SELF polled everyone from dye-hards to color virgins to uncover the biggest color complaints and found solutions for the top five shade stressors. Brilliant!
56% of those of you who color say, "My hair used to be healthy. Now it's…not."
Heal it at home. Dyeing your 'do can parch hair (like heat styling does), so its bounce and shine can be hard to hold on to. To repair past damage, apply a moisturizing mask such as Aloxxi Colour Rich Treatment Masque, $25, which has shea butter to soften. Another reason to heal pre-coloring: Healthy hair holds dye longer.
Easy does it. For vibrant color that's gentler, hunt down a salon that uses ammonia-free L'Oréal Professionnel INOA. This one-of-a-kind system uses oil to infuse the inner cortex (the center of a strand) with pigment instead of forcing open the protective outer layer—damage alert!—as much as ammonia does. Smart, right? Read More
Let there be dark. Consider going darker, as lowlights deepen color and are less destructive than highlights, which lighten hair. Why? When you highlight, your cuticle is forced open and color is stripped out, leaving strands pitted and shineless. When you darken with lowlights, your cuticle is opened, then coated with pigments that act like glue to help seal dulling gaps. Think of it like lipstick: It doesn't change your lip's color; it simply deposits a new tone on top of your natural hue.
Pamper with protein. If you do go bombshell blonde or lighten several levels (the lighter you go, the more damage you incur), sidestep problems post-appointment with Pureology Perfect4Platinum MiracleFiller, $24, a daily treatment loaded with proteins—the building blocks of hair—to fill in tiny shine-busting potholes that coloring can cause along your strands.
44% of readers who color say, "I don't have two hours to spend in a colorist's chair!"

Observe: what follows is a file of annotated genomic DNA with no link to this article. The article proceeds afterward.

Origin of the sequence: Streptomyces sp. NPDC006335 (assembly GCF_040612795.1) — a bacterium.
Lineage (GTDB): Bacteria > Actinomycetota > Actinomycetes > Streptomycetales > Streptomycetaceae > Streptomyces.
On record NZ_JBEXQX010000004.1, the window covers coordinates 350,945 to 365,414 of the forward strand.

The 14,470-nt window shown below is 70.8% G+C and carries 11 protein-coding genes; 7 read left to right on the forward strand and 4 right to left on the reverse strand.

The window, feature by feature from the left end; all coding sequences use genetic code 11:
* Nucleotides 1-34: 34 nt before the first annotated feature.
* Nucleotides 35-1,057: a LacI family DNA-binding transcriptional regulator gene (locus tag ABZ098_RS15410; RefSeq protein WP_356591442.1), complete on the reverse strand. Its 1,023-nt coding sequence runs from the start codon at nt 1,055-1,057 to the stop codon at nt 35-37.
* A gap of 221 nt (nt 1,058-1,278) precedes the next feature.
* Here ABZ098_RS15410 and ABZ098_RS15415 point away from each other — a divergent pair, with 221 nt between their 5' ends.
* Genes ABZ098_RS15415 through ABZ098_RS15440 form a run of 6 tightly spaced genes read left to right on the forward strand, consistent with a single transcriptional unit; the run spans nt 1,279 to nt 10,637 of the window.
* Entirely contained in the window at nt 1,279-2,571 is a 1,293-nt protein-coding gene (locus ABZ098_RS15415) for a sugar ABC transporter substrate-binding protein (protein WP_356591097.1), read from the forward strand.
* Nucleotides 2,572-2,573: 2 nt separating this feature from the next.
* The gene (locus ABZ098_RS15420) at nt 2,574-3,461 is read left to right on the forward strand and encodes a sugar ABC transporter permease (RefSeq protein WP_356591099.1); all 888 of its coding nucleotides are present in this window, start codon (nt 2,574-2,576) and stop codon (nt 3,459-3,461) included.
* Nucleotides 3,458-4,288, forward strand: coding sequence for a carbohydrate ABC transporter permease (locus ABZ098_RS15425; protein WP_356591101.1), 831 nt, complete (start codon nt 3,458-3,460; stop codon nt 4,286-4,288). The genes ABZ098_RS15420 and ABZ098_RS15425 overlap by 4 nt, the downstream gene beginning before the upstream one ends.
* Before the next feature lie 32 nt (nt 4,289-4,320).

Prepare your hair. To zip in and out, arrive at the salon with your hair free of tangles and devoid of sticky stylers, dry shampoo and root concealers (those camouflaging hair mascaras), which take time to wash out. Clean strands—meaning, you washed your hair in the past 24 hours—will lengthen the life of your color, because dye molecules won't have to work as hard to penetrate built-up dirt, grease and product to reach your hair shaft, says Kathy Galotti, color director at Rossano Ferretti Hairspa in NYC.
Go halvsies. If you normally get a full head of color, try switching to a half head, and ask your pro to focus only on the sections framing your face and the very top layer of hair, to brighten without the time suck. By weaving in a few highlights around the hairline and top layer, you can be in and out in less than an hour. Yes, please! Read More
Multitask. When getting roots retouched, ask your colorist if she can refresh the rest of your hair with a glaze now while your root color develops, versus later, at the sink, when most stylists apply it. Then, instead of reading the latest celebrity gossip for the umpteenth time, hit the front desk to pay your bill, stuff tip envelopes and schedule your next appointment to save 15 to 20 minutes. Now you can be ready to bolt out the door as soon as you're blow-dried.
45% of colorholics want to quit regular visits but feel trapped by telltale roots.